Lakes & Beaches
Most lakes and beaches in Whatcom County are usually safe to swim and recreate in, but when there are toxins, pollution, or other health issues in the water we post signs to let you know.
- Pay attention to signs posted at public beaches that warn of health risks or beach closures.
- Only a few saltwater beaches are monitored. Monitored beaches include:
- Wildcat Cove at Larrabee State Park
- Marine Park in Bellingham
- Little Squalicum Beach in Bellingham
- Birch Bay
- Contact us if you have any questions or concerns about a beach or lake in Whatcom County. Email us or call 360-778-6000.
- Avoid drinking or swallowing lake or seawater, especially near the shoreline. It is untreated water that could make you sick if you swallow it.
- For information about harvesting shellfish to eat, check the Washington State Shellfish Safety Map for safety info, or visit our shellfish page.
Freshwater Lakes & Beaches
Lakes in Whatcom County are generally healthy to play or swim in. We do not regularly monitor freshwater lakes, but we do respond to questions or concerns by collecting and testing water samples. If we discover a health risk, we post signs at public access points. To report a concern with a lake or beach email us or call 360-778-6000.
Freshwater lakes may have issues with "Swimmer’s Itch" or toxic algae blooms. Animals may poop on the shore or in areas where water runs into the lake. Water contaminated by poop may have bacteria, parasites, or viruses that could make you sick.
- "Swimmer’s itch" is an itchy rash that can show up on your skin after swimming in a lake. We occasionally receive reports of swimmer’s itch from Lake Padden. Swimmer’s itch risk can be reduced by showering and towel drying immediately after leaving the water.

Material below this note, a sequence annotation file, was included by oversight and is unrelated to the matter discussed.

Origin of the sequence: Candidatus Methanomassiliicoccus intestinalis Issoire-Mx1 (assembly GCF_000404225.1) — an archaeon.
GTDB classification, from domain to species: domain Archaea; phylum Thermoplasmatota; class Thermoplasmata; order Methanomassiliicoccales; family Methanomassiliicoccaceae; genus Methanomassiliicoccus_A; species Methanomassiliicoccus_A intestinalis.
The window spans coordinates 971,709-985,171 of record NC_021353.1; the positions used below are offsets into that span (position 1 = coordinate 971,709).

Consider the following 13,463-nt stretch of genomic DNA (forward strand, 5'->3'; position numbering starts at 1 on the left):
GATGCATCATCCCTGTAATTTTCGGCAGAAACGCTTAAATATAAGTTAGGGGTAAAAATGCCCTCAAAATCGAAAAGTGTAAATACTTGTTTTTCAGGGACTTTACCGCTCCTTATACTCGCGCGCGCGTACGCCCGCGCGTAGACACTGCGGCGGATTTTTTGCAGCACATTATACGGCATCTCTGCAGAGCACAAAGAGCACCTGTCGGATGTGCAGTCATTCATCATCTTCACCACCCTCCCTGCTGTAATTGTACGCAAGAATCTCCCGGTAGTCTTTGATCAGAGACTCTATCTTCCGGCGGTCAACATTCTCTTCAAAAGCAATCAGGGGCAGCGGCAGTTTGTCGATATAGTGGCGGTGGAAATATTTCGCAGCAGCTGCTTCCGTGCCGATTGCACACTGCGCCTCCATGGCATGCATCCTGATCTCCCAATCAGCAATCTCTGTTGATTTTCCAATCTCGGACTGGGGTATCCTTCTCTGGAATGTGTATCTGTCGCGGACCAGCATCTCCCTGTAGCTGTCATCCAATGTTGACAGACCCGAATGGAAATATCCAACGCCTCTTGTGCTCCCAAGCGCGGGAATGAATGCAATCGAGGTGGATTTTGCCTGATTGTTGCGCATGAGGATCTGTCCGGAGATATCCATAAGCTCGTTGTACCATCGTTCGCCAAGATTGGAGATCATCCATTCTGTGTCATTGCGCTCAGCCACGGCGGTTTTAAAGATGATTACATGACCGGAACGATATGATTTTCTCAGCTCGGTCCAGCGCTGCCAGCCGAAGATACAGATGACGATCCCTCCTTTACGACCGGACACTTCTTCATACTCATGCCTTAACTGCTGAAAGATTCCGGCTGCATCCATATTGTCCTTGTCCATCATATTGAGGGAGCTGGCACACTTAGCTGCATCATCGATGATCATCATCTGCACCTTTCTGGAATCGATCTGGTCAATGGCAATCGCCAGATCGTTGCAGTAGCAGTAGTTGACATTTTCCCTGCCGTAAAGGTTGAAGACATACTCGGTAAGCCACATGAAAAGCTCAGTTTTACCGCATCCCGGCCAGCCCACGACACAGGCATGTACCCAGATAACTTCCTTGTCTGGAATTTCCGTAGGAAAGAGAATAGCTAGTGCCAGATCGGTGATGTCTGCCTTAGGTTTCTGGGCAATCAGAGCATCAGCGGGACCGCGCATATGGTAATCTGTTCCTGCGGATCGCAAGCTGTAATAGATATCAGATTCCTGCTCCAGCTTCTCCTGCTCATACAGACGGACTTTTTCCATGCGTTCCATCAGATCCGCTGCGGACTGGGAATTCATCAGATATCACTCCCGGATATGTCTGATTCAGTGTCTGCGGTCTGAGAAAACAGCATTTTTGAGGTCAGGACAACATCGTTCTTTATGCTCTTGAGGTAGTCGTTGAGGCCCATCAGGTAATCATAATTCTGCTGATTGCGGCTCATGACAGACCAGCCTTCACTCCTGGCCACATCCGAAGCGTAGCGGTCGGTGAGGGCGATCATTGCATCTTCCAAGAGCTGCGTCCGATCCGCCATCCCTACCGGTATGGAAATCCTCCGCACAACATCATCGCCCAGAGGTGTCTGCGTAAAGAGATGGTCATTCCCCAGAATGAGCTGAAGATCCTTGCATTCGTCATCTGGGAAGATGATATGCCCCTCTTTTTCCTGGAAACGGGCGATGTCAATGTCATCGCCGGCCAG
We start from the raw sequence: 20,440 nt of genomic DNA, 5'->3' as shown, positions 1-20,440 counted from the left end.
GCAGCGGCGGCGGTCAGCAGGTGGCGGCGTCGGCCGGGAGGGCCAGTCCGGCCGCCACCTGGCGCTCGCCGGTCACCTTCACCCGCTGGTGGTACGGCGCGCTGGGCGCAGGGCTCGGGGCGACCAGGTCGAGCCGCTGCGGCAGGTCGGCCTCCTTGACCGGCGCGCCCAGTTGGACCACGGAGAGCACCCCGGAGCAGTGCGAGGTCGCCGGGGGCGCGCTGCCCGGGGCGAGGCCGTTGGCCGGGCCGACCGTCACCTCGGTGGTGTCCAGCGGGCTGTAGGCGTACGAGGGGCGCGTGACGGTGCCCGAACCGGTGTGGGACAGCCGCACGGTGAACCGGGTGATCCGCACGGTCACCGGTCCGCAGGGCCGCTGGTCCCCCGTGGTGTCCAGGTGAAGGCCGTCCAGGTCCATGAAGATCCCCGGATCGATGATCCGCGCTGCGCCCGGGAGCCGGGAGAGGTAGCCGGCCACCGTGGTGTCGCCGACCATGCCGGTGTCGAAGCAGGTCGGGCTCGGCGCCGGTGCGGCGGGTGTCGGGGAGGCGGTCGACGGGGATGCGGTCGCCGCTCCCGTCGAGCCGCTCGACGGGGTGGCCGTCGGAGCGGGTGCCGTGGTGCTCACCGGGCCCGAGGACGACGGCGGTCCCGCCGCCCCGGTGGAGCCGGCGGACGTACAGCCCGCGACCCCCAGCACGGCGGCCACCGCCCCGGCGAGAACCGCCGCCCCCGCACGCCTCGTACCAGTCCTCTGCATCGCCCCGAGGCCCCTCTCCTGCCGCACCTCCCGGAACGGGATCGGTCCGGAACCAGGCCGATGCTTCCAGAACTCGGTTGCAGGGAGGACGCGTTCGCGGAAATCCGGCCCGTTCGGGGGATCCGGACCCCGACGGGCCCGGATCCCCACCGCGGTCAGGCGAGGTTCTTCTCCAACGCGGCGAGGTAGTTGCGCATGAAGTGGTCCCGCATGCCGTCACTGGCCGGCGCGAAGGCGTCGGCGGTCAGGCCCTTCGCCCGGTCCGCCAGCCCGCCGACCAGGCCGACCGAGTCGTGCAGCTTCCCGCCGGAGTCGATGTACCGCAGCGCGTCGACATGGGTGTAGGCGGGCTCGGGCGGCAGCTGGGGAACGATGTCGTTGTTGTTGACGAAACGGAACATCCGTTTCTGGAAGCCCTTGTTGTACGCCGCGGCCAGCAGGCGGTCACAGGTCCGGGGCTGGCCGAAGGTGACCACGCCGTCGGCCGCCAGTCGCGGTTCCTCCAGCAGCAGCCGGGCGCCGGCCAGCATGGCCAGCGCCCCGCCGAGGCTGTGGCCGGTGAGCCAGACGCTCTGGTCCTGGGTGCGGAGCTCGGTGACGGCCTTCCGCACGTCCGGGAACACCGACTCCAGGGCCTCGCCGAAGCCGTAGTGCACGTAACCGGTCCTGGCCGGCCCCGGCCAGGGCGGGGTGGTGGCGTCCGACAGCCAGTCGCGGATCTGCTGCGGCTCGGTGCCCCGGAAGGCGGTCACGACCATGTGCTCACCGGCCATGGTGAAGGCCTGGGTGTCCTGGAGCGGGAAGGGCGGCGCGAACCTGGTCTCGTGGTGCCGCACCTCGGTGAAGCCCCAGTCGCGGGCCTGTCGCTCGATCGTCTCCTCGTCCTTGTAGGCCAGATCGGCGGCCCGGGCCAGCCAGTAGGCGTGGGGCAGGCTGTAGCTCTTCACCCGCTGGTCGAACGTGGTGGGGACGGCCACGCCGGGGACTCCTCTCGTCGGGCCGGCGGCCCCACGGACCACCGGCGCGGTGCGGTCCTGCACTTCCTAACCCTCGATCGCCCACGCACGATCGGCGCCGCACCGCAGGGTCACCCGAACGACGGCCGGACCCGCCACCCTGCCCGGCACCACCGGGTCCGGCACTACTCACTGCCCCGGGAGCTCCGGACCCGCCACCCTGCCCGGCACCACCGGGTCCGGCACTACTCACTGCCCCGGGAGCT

- Toxic algae blooms are caused by blue-green algae called cyanobacteria. The blooms often look like blue-green paint was spilled on the surface of the water. These algae blooms can produce toxins that can be harmful to pets, especially dogs, and humans if any of the water containing the toxins is swallowed. If you see a blue-green algae bloom, stay out of the water in and around the bloom. Email us or call 360-778-6000 to report it to us.
We work with the Washington State Beach program to monitor popular saltwater beaches in Whatcom County from Memorial Day to Labor Day each year. Some ocean beaches can become contaminated with bacteria that can make you sick. When bacteria levels are too high, we post signs at beaches to warn about the health risks of swimming.
We currently monitor four high-use, high-risk marine beaches:
- Birch Bay County Park.
- Larrabee State Park, Wildcat Cove.
- Little Squalicum Park - Little Squalicum Park has a permanent swimming advisory in place. Children, elderly, and those with poor health are advised not to swim because increased level of bacteria are present.
- Port of Bellingham Marine Park.
Find current health-related closures of saltwater swimming beaches anywhere in Washington State.
Beaches in Whatcom County are often used for recreational shellfish harvest. We work with the Washington State Department of Health to monitor for toxins that are often present in shellfish. When toxin levels are too high, we close the beach to shellfish harvesting and post signs to let you know. Closure signs can be damaged or stolen, so you should always check beach status before collecting shellfish.